The Africa Cup of Nations (AFCON) is the biggest football tournament in Africa. The tournament has a rich history dating back to 1957, when the first edition was held in Sudan. Since then, it has grown in popularity and now attracts millions of fans from all over the continent and beyond.
One of the key aspects of AFCON is the qualification process. This is where national teams from across Africa compete for a chance to play in the tournament proper. The AFCON qualifiers are a grueling process, but they help to ensure that the best teams make it to the main event.
The AFCON qualifiers take place over a period of two years, with the first round of matches usually played in June of the year before the tournament is scheduled to take place. The format of the qualifiers varies from one edition to the next, but in general, teams are grouped together and play each other home and away.
The number of teams that qualify for the AFCON varies, but in recent years, it has been 24. This means that the top two teams from each group, as well as the four best third-place teams, qualify for the tournament.
The AFCON qualifiers are not just about determining which teams make it to the tournament proper; they also provide a platform for up-and-coming players to showcase their skills. For many players, the AFCON qualifiers are their first taste of international football, and they will be hoping to make a name for themselves and catch the eye of scouts from top clubs around the world.
African Cup of Nations winners list:
1959 United Arab Republic
1968 DR Congo
1972 PR Congo
1992 Ivory Coast
1996 South Africa
2015 Ivory Coast
History of AFCON
The history of the AFCON is a rich one, with many great moments and memorable matches. From Cameroon’s dramatic win in 1988 to Egypt’s record-setting three straight titles, the tournament has given us some of the best moments in the history of African football.
One of the most famous moments in the history of the tournament came in 1996, when South Africa hosted the event for the first time since their release from apartheid. The team, which had been banned from international football for many years, went on to win the tournament, beating Tunisia in the final.
Other great moments in the history of the AFCON include Cameroon’s dramatic victory in the 1988 final against Nigeria, which saw them come back from two goals down to win 4-3, and Egypt’s record-breaking three consecutive titles in 2006, 2008, and 2010.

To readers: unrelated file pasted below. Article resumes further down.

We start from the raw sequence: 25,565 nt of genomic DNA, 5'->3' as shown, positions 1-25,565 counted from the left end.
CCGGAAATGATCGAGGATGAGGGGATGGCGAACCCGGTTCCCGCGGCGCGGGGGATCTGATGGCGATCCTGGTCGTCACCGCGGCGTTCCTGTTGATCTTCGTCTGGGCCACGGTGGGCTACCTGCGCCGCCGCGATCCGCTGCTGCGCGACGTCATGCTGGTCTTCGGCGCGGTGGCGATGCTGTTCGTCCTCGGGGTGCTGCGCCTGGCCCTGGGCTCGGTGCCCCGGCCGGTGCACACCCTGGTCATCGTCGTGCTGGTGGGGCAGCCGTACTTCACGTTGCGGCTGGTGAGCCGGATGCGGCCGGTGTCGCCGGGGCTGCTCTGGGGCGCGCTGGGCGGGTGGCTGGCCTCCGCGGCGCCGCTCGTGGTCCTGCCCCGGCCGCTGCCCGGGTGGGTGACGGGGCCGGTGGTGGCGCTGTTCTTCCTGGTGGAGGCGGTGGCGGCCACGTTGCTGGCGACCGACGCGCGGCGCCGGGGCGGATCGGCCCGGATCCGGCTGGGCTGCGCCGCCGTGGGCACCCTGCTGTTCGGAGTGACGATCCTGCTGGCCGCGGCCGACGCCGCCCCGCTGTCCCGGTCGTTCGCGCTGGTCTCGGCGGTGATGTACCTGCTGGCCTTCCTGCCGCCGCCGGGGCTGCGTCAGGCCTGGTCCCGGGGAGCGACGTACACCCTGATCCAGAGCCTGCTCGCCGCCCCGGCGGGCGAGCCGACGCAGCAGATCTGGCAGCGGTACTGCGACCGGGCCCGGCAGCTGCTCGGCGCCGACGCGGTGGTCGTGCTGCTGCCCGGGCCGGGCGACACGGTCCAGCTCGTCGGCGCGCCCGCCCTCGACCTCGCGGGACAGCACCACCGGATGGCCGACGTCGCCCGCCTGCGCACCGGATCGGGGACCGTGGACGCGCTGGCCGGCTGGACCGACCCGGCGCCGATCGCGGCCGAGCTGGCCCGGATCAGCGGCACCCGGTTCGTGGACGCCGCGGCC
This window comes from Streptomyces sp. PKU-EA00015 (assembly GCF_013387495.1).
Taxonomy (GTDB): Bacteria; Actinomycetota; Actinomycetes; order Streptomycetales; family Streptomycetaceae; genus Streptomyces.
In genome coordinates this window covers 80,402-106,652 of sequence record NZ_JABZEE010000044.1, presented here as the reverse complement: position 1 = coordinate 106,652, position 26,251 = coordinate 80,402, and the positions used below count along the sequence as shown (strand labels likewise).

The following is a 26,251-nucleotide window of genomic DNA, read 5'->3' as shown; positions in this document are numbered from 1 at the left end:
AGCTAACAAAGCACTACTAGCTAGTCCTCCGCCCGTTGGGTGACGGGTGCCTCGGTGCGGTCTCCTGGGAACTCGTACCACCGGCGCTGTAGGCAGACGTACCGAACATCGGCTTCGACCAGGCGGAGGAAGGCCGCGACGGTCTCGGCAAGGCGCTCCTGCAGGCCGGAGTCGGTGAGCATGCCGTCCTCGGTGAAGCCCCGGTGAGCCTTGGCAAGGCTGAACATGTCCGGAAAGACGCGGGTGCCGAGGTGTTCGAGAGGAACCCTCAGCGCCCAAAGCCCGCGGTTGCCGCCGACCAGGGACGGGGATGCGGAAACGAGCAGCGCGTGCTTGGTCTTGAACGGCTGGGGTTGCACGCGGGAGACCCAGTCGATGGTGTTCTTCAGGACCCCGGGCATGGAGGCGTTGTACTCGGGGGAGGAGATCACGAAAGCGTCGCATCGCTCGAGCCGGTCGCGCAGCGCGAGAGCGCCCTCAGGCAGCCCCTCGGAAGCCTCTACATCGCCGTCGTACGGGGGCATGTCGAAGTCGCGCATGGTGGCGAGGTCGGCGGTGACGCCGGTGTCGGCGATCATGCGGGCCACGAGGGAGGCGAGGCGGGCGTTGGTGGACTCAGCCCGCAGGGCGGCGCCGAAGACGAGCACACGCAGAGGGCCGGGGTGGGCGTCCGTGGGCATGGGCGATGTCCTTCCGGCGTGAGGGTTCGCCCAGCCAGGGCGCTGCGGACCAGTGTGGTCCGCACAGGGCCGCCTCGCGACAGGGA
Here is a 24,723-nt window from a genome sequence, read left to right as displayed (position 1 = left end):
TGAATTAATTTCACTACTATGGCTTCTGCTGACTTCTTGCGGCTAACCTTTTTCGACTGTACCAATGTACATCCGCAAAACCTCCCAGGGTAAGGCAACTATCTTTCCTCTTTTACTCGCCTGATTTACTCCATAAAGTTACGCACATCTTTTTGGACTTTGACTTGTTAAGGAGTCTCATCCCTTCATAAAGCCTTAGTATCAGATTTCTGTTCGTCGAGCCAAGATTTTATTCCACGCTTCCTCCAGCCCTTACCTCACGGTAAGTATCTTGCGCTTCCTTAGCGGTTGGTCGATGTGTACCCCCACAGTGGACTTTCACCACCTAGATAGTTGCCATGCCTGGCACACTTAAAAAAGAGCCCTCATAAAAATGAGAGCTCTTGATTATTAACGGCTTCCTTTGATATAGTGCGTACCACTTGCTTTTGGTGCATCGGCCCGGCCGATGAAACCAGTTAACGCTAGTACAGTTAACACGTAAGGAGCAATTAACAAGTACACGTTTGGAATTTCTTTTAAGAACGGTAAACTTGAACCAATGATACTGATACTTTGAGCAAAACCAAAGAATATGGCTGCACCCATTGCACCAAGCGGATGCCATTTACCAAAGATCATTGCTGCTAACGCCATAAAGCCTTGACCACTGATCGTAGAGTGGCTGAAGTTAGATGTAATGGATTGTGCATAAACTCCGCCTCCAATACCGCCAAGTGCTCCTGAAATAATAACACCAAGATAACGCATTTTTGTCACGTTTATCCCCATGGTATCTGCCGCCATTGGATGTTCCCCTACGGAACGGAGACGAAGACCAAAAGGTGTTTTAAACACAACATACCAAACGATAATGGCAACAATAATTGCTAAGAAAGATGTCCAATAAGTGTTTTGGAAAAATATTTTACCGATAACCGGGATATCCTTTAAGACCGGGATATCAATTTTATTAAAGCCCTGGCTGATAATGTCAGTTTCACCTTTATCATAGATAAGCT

But AFCON is not just about the big moments; it is also about the passion and energy that African football brings. From the colorful fanfare to the rhythmic drumming, the tournament is a celebration of African culture and heritage. With the AFCON qualifiers currently underway, there is still a lot to play for. Some of the biggest names in African football, including Senegal, Nigeria, and the Ivory Coast, are all vying for a place in the tournament proper. But there are also plenty of up-and-coming teams that will be looking to cause an upset and make a name for themselves.
One of the key factors that will determine which teams make it to AFCON 2022 is the quality of their players. Some of the best football players in history have come from Africa. These players include Samuel Eto’o, Didier Drogba, and George Weah.
But the quality of African football goes beyond just individual players. The teams that have been successful in the past have been those that have been able to work together as a unit and play to their strengths. Whether it is the speed and skill of the West African teams or the physicality and organization of the North African teams, each team has its own unique style and approach.
In conclusion, the AFCON qualifiers provide a fascinating insight into African football and the passion and energy that it brings. With the next edition of the tournament just around the corner, there is a lot to look forward to for fans of African football.